My wife and I just had our first baby, Bernadette, a few months ago. Ever since we brought her home from the hospital we’ve had a lot of music in rotation in the CD changer. We’ve tried Bascom Lamar Lunsford, the Rolling Stones, Nina Simone, Raymond Scott, some old Brill Building pop, Vashti Bunyan, the Louvin Brothers, Art Blakey, Gary Higgins, new ones by the Clientele and Broken Social Scene, and lots more. A few records seem to go over well with the baby—a field recording of the Bayaka, forest people from the Congo, a couple of Glenn Gould playing J. S. Bach, William Byrd and Orlando Gibbons, two Elizabethan composers, and two discs by Colleen. The mix is pretty seamless and it creates a sufficiently womblike atmosphere for all of us, but Bernadette clearly prefers the Colleen discs.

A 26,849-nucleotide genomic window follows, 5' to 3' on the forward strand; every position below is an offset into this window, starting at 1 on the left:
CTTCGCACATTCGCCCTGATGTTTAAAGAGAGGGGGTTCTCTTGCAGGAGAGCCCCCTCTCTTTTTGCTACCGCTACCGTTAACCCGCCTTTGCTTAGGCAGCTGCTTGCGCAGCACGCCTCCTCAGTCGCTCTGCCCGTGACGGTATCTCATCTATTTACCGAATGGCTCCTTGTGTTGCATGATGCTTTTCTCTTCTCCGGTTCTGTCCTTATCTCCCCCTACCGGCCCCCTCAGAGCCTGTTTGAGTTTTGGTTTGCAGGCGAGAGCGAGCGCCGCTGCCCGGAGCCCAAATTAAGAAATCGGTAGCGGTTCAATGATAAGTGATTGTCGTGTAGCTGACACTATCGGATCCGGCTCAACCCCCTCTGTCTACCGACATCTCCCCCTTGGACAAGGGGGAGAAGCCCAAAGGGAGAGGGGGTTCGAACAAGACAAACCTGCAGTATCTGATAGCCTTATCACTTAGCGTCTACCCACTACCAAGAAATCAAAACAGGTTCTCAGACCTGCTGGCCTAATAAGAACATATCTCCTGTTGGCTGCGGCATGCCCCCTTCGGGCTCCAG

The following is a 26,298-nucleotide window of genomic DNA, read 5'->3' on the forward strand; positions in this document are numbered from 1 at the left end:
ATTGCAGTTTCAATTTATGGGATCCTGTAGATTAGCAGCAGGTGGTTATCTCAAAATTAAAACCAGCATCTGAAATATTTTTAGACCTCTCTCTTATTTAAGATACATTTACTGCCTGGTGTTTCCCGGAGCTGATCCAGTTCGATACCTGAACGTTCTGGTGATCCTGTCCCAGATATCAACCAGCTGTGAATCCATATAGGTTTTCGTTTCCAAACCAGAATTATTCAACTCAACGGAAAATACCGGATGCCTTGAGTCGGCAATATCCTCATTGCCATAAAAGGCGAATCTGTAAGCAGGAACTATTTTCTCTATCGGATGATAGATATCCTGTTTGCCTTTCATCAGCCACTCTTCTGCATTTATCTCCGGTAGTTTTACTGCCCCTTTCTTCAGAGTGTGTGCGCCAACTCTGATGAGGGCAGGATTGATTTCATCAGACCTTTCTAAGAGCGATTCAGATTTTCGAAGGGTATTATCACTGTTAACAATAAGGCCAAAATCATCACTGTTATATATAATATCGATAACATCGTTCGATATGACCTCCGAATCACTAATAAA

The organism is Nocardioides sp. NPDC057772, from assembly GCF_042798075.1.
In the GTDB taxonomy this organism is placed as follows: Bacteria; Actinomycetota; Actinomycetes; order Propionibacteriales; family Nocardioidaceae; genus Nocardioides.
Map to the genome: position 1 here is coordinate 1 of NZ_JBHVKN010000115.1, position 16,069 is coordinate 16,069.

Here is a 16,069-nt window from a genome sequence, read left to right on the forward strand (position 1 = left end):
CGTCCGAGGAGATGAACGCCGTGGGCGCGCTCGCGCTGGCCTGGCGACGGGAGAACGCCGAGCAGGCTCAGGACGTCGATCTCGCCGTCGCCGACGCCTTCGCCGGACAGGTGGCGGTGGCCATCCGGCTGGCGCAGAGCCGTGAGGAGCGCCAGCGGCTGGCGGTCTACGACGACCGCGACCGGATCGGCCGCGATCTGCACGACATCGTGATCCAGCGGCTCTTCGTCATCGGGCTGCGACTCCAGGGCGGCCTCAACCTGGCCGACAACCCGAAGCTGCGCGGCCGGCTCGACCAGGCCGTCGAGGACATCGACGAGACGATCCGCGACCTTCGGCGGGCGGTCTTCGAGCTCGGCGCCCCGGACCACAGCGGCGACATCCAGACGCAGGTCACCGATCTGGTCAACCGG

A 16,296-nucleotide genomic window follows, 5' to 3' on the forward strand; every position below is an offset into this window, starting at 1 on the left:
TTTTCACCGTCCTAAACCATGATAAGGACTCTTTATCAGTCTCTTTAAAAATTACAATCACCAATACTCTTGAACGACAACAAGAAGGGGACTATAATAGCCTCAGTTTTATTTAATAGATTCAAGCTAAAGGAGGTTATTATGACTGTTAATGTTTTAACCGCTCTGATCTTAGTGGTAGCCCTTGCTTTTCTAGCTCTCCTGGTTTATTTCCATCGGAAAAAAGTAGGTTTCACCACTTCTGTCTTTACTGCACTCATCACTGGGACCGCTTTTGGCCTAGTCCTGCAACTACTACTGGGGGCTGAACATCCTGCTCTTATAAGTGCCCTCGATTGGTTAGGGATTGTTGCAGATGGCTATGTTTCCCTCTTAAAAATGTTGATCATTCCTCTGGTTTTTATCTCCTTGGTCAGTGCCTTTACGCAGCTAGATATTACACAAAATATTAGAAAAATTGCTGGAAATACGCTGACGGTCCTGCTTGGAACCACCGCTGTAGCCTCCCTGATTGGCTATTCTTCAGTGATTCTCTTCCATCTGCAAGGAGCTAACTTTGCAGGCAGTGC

Colleen’s first record, 2003’s haunting Everyone Alive Wants Answers, is made up entirely of looped and layered samples, snippets culled from her record collection; the music creates a cocoon from thrums and furious zithers. It might seem simply soothing at first, until it casts its menacing shadow. For her followup, this year’s equally captivating The Golden Morning Breaks, Colleen (who had previously played only guitar) decided to abandon her method of using reprocessed bits from preexisting recordings and play all of the instruments (cello, music box, gamelan, melodica, etc.) herself. She then, in effect, sampled herself.